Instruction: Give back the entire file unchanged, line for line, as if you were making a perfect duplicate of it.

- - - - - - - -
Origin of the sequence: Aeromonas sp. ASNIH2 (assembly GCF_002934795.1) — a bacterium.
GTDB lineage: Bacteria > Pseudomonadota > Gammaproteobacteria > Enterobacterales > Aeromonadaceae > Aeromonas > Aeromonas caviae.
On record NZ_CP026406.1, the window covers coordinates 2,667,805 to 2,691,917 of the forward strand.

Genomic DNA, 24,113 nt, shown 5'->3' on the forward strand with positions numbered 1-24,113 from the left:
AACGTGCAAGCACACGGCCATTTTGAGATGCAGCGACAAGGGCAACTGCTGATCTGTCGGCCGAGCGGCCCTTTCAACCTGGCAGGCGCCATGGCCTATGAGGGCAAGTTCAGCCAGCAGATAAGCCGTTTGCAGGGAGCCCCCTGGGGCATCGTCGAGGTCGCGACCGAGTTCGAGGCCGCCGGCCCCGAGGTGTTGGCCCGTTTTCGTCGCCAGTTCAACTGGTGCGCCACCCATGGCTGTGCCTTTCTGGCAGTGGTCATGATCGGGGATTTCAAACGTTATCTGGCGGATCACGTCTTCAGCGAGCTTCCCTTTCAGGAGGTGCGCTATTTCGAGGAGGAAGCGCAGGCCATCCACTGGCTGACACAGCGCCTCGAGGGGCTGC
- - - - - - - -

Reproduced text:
Origin of the sequence: Aeromonas sp. ASNIH2 (assembly GCF_002934795.1) — a bacterium.
GTDB lineage: Bacteria > Pseudomonadota > Gammaproteobacteria > Enterobacterales > Aeromonadaceae > Aeromonas > Aeromonas caviae.
On record NZ_CP026406.1, the window covers coordinates 2,667,805 to 2,691,917 of the forward strand.

Genomic DNA, 24,113 nt, shown 5'->3' on the forward strand with positions numbered 1-24,113 from the left:
AACGTGCAAGCACACGGCCATTTTGAGATGCAGCGACAAGGGCAACTGCTGATCTGTCGGCCGAGCGGCCCTTTCAACCTGGCAGGCGCCATGGCCTATGAGGGCAAGTTCAGCCAGCAGATAAGCCGTTTGCAGGGAGCCCCCTGGGGCATCGTCGAGGTCGCGACCGAGTTCGAGGCCGCCGGCCCCGAGGTGTTGGCCCGTTTTCGTCGCCAGTTCAACTGGTGCGCCACCCATGGCTGTGCCTTTCTGGCAGTGGTCATGATCGGGGATTTCAAACGTTATCTGGCGGATCACGTCTTCAGCGAGCTTCCCTTTCAGGAGGTGCGCTATTTCGAGGAGGAAGCGCAGGCCATCCACTGGCTGACACAGCGCCTCGAGGGGCTGC